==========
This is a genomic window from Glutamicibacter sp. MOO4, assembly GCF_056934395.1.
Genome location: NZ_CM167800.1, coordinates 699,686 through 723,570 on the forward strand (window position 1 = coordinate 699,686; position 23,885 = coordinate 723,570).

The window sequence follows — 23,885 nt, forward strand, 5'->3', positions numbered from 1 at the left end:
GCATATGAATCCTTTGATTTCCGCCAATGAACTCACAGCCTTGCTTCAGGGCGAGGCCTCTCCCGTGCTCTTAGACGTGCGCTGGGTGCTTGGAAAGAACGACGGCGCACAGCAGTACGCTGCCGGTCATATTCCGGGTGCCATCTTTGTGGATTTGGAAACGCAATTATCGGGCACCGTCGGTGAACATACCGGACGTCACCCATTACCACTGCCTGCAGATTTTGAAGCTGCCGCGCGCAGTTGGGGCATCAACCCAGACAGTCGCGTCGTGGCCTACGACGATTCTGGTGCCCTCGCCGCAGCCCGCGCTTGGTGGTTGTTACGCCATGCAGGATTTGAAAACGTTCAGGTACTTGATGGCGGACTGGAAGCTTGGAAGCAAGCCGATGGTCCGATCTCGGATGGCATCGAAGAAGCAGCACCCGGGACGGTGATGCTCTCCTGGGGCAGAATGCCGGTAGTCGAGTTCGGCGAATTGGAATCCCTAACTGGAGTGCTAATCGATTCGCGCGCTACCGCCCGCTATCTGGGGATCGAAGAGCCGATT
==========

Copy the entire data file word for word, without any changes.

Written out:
This is a genomic window from Glutamicibacter sp. MOO4, assembly GCF_056934395.1.
Genome location: NZ_CM167800.1, coordinates 699,686 through 723,570 on the forward strand (window position 1 = coordinate 699,686; position 23,885 = coordinate 723,570).

The window sequence follows — 23,885 nt, forward strand, 5'->3', positions numbered from 1 at the left end:
GCATATGAATCCTTTGATTTCCGCCAATGAACTCACAGCCTTGCTTCAGGGCGAGGCCTCTCCCGTGCTCTTAGACGTGCGCTGGGTGCTTGGAAAGAACGACGGCGCACAGCAGTACGCTGCCGGTCATATTCCGGGTGCCATCTTTGTGGATTTGGAAACGCAATTATCGGGCACCGTCGGTGAACATACCGGACGTCACCCATTACCACTGCCTGCAGATTTTGAAGCTGCCGCGCGCAGTTGGGGCATCAACCCAGACAGTCGCGTCGTGGCCTACGACGATTCTGGTGCCCTCGCCGCAGCCCGCGCTTGGTGGTTGTTACGCCATGCAGGATTTGAAAACGTTCAGGTACTTGATGGCGGACTGGAAGCTTGGAAGCAAGCCGATGGTCCGATCTCGGATGGCATCGAAGAAGCAGCACCCGGGACGGTGATGCTCTCCTGGGGCAGAATGCCGGTAGTCGAGTTCGGCGAATTGGAATCCCTAACTGGAGTGCTAATCGATTCGCGCGCTACCGCCCGCTATCTGGGGATCGAAGAGCCGATT